However, you can clearly see that while the number of shared girls names went down only very slightly between 1934 and 2011, the number of shared boys names sunk by almost 20%. In fact, yes, we still share more boys names with England/Wales than with the United States, but only by 4% – four names! Statistically, that’s what I call a big-whooping-deal difference, and if this trend continues, future Australian boy’s names are going to look much more like those in the US than the Top 100 for England/Wales.

Girl’s name did not show this steady decline, and in fact last year had a slight increase since the 1990s, while also showing a significant gain relative to the US data. This makes me think that when we say that our names are more English than American, we are primarily thinking of our names for girls.


Last time I ended the article with “conclusions”; this now seems far too definite and perhaps arrogant considering that we are left with far more questions than answers. So I will not reach any conclusions, but merely gently muse on some of the issues that have been raised.


  • Many names are shared by the Top 100s of all three countries. Therefore, can you really label names such as Olivia, Jacob, Ella and Liam as “English” or “American”, or are they more properly “international trends”?
  • If determined to designate a name as “English” or “American”, do you rely upon the place which provided the cultural impetus for the name, or the place where it became popular first, or the place where it reached the highest levels of popularity? If the first, then many popular names could be classed as American; if the second or third, a large number would be classed as Australian more than anything else.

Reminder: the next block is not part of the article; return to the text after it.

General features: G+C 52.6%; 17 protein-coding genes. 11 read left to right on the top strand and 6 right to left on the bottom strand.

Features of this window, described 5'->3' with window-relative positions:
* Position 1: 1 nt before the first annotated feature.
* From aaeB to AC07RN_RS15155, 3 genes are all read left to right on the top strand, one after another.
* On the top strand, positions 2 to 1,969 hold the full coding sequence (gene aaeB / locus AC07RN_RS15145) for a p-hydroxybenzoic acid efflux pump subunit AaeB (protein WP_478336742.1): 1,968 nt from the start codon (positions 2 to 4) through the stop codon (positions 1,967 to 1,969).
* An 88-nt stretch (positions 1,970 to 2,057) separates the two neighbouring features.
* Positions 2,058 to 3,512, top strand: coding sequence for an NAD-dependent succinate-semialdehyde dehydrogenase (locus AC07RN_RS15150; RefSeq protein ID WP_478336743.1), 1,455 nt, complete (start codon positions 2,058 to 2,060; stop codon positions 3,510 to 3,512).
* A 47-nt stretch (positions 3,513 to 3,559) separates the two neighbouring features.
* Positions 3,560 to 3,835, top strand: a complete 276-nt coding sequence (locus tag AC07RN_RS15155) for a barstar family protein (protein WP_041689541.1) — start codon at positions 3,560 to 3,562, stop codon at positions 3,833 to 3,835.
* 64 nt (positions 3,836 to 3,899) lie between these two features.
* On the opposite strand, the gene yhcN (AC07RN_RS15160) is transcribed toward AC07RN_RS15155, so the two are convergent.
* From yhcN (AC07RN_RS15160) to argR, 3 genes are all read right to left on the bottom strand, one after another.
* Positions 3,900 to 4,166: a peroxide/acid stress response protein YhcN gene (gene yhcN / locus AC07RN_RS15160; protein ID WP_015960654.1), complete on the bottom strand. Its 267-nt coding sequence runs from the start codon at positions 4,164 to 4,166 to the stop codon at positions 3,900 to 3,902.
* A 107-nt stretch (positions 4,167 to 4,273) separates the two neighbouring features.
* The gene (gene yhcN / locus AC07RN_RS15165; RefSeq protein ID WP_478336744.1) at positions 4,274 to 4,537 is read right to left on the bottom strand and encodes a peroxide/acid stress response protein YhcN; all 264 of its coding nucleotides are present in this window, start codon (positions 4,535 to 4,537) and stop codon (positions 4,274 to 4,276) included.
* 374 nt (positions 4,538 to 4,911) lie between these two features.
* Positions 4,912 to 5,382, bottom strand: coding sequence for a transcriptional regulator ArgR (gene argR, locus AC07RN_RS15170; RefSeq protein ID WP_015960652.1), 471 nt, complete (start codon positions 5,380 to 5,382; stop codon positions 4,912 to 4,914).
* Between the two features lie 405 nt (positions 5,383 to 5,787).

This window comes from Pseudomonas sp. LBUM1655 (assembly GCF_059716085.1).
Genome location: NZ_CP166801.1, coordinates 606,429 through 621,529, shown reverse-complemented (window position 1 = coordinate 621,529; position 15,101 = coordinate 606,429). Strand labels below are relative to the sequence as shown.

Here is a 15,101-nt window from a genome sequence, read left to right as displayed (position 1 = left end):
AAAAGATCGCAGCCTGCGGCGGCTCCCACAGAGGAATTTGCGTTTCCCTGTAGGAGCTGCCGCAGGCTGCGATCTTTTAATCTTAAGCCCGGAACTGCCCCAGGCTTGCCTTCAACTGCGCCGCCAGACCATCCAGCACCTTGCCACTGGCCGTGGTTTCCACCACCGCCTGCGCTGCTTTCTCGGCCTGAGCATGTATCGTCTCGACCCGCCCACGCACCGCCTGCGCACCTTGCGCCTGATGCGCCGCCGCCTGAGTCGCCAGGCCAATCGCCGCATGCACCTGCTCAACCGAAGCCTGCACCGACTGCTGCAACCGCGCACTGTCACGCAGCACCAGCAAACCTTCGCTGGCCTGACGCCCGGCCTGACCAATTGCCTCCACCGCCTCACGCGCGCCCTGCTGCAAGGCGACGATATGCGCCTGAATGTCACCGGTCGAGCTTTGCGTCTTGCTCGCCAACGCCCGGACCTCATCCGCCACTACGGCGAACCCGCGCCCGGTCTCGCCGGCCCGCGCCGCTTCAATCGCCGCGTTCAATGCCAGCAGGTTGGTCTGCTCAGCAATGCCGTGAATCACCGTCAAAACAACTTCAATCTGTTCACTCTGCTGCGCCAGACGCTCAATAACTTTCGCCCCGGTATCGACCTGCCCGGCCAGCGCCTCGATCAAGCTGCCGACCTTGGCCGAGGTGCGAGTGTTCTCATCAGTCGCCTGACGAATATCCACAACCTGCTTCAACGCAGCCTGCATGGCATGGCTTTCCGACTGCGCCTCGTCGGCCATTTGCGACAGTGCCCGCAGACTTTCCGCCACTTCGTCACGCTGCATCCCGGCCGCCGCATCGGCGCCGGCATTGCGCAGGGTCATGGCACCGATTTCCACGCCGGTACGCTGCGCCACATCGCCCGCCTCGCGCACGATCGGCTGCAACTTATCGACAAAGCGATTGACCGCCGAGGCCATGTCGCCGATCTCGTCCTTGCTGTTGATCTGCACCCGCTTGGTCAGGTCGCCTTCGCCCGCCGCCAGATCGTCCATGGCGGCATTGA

• I used the example of Scarlett as an “American-style” name in the preceding article (I admit without much forethought), and Sebastiane from Legitimate Baby Names quite correctly pointed out that Scarlett was more popular in England than in the United States. Now, it cannot be disputed that Scarlett hails from the United States, because the name became known through Margaret Mitchell’s novel, Gone with the Wind, and was popularised by American actress, Scarlett Johansson. However, the name is #19 in Victoria, #25 in England/Wales, and #80 in the USA. It reached the Top 100 of both Victoria and England/Wales in the same year, 2004, New South Wales in 2005, but only became Top 100 in the USA last year. So which country, if any, claims it?
  • Sometimes my blog entries end up being copied and discussed in some odd places, so my Referrer stats tell me; occasionally they end up somewhere rather disturbing. I found the Mythbuster on Australian and US trends on a not-very-nice forum (not baby name or parenting related), where the poster claimed that supposedly “trashy” American names that were popular in Australia but not the USA (eg Beau) were in fact, not American, but “Southern” names. Did the Civil War not end? I wondered. Is the lower portion of America not part of the United States, but a separate nation? It does raise the issue, what qualifies as an “American” name? Must it be in the Top 100 of every state in the USA to be called American? In which case, I have a feeling that “American” names would end up being those that are popular internationally, like Michael and Emily.


  • Immigration made a difference between the Top 100s of England/Wales and Victoria. Mohammed and Abdul have been popular names since the 1930s in the UK, while post-war immigration saw names such as Antonio and Ioannis reach the Top 100 in Victoria during the 1970s.